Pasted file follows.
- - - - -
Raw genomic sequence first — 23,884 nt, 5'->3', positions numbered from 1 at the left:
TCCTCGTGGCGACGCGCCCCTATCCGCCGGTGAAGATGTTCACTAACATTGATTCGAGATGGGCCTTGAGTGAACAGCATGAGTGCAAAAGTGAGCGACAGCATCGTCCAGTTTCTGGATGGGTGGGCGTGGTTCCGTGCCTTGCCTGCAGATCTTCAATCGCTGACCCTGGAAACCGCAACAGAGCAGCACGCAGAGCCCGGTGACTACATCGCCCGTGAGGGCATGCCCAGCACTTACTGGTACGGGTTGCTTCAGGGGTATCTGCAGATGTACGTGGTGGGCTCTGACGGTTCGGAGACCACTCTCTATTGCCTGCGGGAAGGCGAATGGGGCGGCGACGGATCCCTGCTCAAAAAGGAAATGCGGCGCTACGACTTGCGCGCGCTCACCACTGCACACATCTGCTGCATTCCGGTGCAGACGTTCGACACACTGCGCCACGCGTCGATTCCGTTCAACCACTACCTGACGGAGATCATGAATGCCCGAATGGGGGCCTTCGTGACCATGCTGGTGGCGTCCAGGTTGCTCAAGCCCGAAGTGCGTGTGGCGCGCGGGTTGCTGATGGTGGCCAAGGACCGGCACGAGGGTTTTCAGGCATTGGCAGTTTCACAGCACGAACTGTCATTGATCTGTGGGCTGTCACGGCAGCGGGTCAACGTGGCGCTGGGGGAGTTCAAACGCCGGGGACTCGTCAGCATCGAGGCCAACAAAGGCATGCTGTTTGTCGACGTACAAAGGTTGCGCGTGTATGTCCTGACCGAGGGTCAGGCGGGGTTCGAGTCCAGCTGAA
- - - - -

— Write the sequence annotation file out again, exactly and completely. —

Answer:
Raw genomic sequence first — 23,884 nt, 5'->3', positions numbered from 1 at the left:
TCCTCGTGGCGACGCGCCCCTATCCGCCGGTGAAGATGTTCACTAACATTGATTCGAGATGGGCCTTGAGTGAACAGCATGAGTGCAAAAGTGAGCGACAGCATCGTCCAGTTTCTGGATGGGTGGGCGTGGTTCCGTGCCTTGCCTGCAGATCTTCAATCGCTGACCCTGGAAACCGCAACAGAGCAGCACGCAGAGCCCGGTGACTACATCGCCCGTGAGGGCATGCCCAGCACTTACTGGTACGGGTTGCTTCAGGGGTATCTGCAGATGTACGTGGTGGGCTCTGACGGTTCGGAGACCACTCTCTATTGCCTGCGGGAAGGCGAATGGGGCGGCGACGGATCCCTGCTCAAAAAGGAAATGCGGCGCTACGACTTGCGCGCGCTCACCACTGCACACATCTGCTGCATTCCGGTGCAGACGTTCGACACACTGCGCCACGCGTCGATTCCGTTCAACCACTACCTGACGGAGATCATGAATGCCCGAATGGGGGCCTTCGTGACCATGCTGGTGGCGTCCAGGTTGCTCAAGCCCGAAGTGCGTGTGGCGCGCGGGTTGCTGATGGTGGCCAAGGACCGGCACGAGGGTTTTCAGGCATTGGCAGTTTCACAGCACGAACTGTCATTGATCTGTGGGCTGTCACGGCAGCGGGTCAACGTGGCGCTGGGGGAGTTCAAACGCCGGGGACTCGTCAGCATCGAGGCCAACAAAGGCATGCTGTTTGTCGACGTACAAAGGTTGCGCGTGTATGTCCTGACCGAGGGTCAGGCGGGGTTCGAGTCCAGCTGAA